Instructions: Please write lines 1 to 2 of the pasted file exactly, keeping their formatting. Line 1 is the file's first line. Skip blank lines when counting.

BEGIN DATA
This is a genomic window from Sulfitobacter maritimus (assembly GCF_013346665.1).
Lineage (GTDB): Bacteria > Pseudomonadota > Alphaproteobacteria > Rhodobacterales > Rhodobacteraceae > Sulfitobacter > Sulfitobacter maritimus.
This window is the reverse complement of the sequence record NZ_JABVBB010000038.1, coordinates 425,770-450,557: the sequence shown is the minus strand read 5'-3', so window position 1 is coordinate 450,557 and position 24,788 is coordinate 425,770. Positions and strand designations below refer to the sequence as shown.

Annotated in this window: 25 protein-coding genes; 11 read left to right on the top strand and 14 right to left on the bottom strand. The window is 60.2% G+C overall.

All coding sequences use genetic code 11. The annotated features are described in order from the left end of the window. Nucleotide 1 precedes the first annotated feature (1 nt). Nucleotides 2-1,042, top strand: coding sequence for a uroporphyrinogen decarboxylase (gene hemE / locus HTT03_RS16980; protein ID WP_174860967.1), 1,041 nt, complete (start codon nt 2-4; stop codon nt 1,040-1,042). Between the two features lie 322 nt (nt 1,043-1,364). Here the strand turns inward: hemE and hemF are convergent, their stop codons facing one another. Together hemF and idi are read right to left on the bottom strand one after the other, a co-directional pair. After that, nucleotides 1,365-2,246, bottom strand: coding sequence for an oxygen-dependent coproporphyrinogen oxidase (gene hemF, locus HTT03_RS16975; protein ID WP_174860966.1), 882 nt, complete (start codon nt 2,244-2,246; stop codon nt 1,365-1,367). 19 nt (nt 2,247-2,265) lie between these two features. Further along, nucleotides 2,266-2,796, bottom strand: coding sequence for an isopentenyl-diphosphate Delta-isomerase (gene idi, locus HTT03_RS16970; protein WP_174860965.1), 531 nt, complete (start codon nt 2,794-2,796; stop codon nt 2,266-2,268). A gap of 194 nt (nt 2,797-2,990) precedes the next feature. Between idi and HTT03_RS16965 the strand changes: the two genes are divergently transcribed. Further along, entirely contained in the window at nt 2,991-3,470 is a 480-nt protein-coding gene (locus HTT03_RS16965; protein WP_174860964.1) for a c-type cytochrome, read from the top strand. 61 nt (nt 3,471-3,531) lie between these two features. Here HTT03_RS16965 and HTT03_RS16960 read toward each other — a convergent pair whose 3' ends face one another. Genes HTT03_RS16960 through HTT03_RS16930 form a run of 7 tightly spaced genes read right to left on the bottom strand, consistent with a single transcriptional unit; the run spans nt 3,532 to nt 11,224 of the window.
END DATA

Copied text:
This is a genomic window from Sulfitobacter maritimus (assembly GCF_013346665.1).
Lineage (GTDB): Bacteria > Pseudomonadota > Alphaproteobacteria > Rhodobacterales > Rhodobacteraceae > Sulfitobacter > Sulfitobacter maritimus.